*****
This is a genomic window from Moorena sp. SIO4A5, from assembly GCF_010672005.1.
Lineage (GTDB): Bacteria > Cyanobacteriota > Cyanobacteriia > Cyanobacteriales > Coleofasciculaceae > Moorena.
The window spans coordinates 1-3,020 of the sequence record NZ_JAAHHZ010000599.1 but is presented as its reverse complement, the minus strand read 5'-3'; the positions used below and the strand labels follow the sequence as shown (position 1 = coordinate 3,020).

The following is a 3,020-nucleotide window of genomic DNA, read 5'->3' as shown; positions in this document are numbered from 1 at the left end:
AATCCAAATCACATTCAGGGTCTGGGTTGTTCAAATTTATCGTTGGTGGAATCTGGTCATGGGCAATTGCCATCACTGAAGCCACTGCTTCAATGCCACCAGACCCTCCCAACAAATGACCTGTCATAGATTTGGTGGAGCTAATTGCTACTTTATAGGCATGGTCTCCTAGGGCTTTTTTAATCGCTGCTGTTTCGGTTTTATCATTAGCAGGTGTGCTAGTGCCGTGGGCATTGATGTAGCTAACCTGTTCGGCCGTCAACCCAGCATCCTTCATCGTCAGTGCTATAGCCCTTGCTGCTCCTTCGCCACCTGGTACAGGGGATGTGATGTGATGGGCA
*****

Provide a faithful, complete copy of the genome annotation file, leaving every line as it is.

This is a genomic window from Moorena sp. SIO4A5, from assembly GCF_010672005.1.
Lineage (GTDB): Bacteria > Cyanobacteriota > Cyanobacteriia > Cyanobacteriales > Coleofasciculaceae > Moorena.
The window spans coordinates 1-3,020 of the sequence record NZ_JAAHHZ010000599.1 but is presented as its reverse complement, the minus strand read 5'-3'; the positions used below and the strand labels follow the sequence as shown (position 1 = coordinate 3,020).

The following is a 3,020-nucleotide window of genomic DNA, read 5'->3' as shown; positions in this document are numbered from 1 at the left end:
AATCCAAATCACATTCAGGGTCTGGGTTGTTCAAATTTATCGTTGGTGGAATCTGGTCATGGGCAATTGCCATCACTGAAGCCACTGCTTCAATGCCACCAGACCCTCCCAACAAATGACCTGTCATAGATTTGGTGGAGCTAATTGCTACTTTATAGGCATGGTCTCCTAGGGCTTTTTTAATCGCTGCTGTTTCGGTTTTATCATTAGCAGGTGTGCTAGTGCCGTGGGCATTGATGTAGCTAACCTGTTCGGCCGTCAACCCAGCATCCTTCATCGTCAGTGCTATAGCCCTTGCTGCTCCTTCGCCACCTGGTACAGGGGATGTGATGTGATGGGCA